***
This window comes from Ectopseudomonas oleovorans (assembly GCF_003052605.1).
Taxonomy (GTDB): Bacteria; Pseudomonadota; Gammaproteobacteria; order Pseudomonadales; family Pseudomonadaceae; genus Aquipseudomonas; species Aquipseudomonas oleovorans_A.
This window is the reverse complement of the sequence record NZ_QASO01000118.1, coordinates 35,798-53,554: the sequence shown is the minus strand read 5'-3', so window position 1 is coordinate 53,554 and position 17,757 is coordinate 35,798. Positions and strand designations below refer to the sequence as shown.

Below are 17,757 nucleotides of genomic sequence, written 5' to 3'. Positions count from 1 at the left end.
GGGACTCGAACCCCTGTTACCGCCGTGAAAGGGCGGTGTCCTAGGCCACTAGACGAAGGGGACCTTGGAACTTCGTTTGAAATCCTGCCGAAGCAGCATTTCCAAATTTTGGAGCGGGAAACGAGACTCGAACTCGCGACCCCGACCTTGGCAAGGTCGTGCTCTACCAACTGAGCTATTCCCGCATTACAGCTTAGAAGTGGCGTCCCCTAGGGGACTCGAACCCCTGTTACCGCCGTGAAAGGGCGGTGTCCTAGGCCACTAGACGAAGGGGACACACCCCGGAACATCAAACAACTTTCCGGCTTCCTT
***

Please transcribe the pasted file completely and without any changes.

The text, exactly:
This window comes from Ectopseudomonas oleovorans (assembly GCF_003052605.1).
Taxonomy (GTDB): Bacteria; Pseudomonadota; Gammaproteobacteria; order Pseudomonadales; family Pseudomonadaceae; genus Aquipseudomonas; species Aquipseudomonas oleovorans_A.
This window is the reverse complement of the sequence record NZ_QASO01000118.1, coordinates 35,798-53,554: the sequence shown is the minus strand read 5'-3', so window position 1 is coordinate 53,554 and position 17,757 is coordinate 35,798. Positions and strand designations below refer to the sequence as shown.

Below are 17,757 nucleotides of genomic sequence, written 5' to 3'. Positions count from 1 at the left end.
GGGACTCGAACCCCTGTTACCGCCGTGAAAGGGCGGTGTCCTAGGCCACTAGACGAAGGGGACCTTGGAACTTCGTTTGAAATCCTGCCGAAGCAGCATTTCCAAATTTTGGAGCGGGAAACGAGACTCGAACTCGCGACCCCGACCTTGGCAAGGTCGTGCTCTACCAACTGAGCTATTCCCGCATTACAGCTTAGAAGTGGCGTCCCCTAGGGGACTCGAACCCCTGTTACCGCCGTGAAAGGGCGGTGTCCTAGGCCACTAGACGAAGGGGACACACCCCGGAACATCAAACAACTTTCCGGCTTCCTT